“Adaptation is the process whereby a population becomes better suited to its habitat.” – Wikipedia
Adaptation was the theme of my last post for a blog panel that includes John Sidline, Krim Stephenson and Meredith L. Eaton. Adaptation was my answer to the question, “What was the biggest lesson for PR and marketing professionals in 2009?” This post focuses on the second of three questions: how will that shape our thinking in 2010.
Adaptation will shape PR in two key areas in the next twelve months with a renewed focus on process innovation and skills acquisition.
Process innovation. If 2009 was about experimenting with social media, PR will look for scale in 2010. For example the intimacy of a person becoming a “fan” on Facebook, and inviting a business to be part of their daily life via the news stream, will be viewed less like a channel and more like a program. Think of it as the next evolution in brand loyalty or rewards programs.
Even so, this is tactical, and in terms of process innovation PR should think in terms of the larger organization. We’ve already begun to see PR take a more central role in marketing, and is also overlapping with customer service, account management, support and even product management. Likewise, personnel in these traditional roles, are increasingly taking on PR duties — in a social media world, every employee wears a PR hat. Social media policies are just the beginning of the journey.
Skills acquisition. With the personnel cuts and hiring freezes, PR accomplished more with less in 2009. Now that it’s known this can be done, expect that trend to continue. Those decisively engaged in social media venues find that these networks never rest. Finely segmented audiences have a voracious appetite for new content and the need to optimize that content for search has made skills SEO requisite. The ability to grasp, assimilate and effectively use new skills is what PR maven Deirdre Breakenridge refers to as the “new hybrid professional” — a jack of all marketing trades and master of some.
For example, in 2010, we’ll see an increased demand for multimedia, especially Web-based video, if YouTube’s example as the second largest search engine is any indication. This will require skill sets in shooting, editing and producing creative video content quickly — and an understanding of what content will work best for any given theme.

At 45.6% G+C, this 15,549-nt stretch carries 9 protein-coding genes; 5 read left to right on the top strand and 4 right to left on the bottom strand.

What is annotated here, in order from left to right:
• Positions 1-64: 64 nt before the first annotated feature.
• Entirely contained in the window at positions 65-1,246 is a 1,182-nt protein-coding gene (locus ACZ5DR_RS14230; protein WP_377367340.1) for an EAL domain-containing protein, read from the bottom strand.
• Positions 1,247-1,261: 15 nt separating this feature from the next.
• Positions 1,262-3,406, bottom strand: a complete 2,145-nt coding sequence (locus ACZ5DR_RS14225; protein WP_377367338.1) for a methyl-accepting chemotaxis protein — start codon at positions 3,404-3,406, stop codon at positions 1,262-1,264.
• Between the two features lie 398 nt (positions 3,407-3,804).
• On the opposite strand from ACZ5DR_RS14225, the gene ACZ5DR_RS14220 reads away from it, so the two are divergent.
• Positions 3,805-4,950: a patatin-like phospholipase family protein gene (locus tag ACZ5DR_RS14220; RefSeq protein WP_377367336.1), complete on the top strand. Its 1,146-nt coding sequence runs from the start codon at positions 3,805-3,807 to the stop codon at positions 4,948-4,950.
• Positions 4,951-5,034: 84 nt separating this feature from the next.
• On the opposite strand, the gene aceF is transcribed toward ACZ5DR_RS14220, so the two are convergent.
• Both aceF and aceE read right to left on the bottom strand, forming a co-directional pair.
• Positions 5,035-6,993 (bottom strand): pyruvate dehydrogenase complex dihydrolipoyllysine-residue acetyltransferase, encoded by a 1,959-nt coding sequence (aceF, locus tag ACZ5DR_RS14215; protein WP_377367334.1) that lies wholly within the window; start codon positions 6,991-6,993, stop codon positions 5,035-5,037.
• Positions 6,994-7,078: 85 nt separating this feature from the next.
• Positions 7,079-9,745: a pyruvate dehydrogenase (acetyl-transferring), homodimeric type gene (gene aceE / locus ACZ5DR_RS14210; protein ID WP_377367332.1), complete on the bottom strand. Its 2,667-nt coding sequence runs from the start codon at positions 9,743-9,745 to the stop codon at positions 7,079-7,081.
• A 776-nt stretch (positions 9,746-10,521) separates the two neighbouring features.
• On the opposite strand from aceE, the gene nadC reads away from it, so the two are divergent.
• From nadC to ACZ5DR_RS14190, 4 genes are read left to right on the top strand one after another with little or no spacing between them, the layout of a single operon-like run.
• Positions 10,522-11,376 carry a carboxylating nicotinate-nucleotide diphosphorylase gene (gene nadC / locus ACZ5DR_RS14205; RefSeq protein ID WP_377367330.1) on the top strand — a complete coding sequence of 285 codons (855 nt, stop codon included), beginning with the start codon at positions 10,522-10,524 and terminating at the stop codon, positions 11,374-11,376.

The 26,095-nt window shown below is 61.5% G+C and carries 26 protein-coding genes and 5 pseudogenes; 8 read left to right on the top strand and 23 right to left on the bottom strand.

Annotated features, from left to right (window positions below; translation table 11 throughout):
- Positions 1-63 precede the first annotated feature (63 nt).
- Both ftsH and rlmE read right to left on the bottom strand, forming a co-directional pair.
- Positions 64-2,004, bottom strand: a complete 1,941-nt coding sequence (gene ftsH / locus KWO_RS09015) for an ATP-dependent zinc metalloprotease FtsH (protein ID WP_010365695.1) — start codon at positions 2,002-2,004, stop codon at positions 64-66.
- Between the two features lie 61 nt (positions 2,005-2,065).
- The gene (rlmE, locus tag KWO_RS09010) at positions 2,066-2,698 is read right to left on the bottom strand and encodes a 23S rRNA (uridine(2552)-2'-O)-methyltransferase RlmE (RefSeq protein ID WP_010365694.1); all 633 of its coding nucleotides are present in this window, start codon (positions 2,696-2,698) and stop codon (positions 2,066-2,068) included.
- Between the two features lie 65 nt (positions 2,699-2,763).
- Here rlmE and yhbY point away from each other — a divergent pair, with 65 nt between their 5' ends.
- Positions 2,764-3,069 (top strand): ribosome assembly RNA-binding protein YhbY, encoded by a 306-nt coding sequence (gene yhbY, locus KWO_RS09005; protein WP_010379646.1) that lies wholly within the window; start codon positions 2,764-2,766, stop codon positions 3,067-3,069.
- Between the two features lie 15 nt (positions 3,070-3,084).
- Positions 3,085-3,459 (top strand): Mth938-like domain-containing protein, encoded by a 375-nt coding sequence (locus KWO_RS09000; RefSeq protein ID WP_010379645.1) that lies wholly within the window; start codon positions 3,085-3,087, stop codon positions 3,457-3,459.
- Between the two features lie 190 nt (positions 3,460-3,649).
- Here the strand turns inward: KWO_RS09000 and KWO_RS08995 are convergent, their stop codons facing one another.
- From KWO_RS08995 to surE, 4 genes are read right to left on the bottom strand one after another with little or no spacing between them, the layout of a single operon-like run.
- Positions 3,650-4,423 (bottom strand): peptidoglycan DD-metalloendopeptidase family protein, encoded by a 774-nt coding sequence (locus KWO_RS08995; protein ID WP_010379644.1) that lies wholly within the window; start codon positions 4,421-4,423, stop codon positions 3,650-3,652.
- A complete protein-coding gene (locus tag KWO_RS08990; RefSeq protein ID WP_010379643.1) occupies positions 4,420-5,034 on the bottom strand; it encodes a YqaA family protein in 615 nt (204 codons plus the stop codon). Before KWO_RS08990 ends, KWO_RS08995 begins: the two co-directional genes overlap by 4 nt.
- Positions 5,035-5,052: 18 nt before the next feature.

Video will not be limited to the wired-Web, rather video for mobile platforms represents a brilliant opportunity. As John Sidline pointed out in his previous post for this blog panel discussion, more people have access to wireless devices than to any other medium.
We live in a time where economists have noted, information is plentiful and attention is scarce, and the need to provide credible content, in the preferred format, at the precise time will be pivotal. If we consider the long-held belief that 3rd party validation is more credible, user generated video content will have the greatest appeal. When you look across the standard marketing organization, no other professional is well suited to take on this task than PR.
Photo: The photo displayed here is exemplary because it demonstrates this concept. At a U2 concert held in September 2009, I was able to take photos, and record audio and video live from the concert — and post it to various social networking sites to share the experience with my friends. Later, I found Bono’s causes promoted during the event relevant to my work and was compelled to write a blog post on the topic. In a sense, I became a real-time brand advocate for U2 with little more than a wireless device.
Note: this is the second post in a series of three as part of a blog panel in an effort to gain a broad perspective on trends in PR for 2009, and what that means for 2010. My fellow panelists’ posts can be read here:
Meredith L. Eaton, Blog Panel – Part 2: How Social Media Will Shape 2010
Krim Stephenson, Blog Panel Part II: What’s Ahead in 2010
John Sidline, New link forthcoming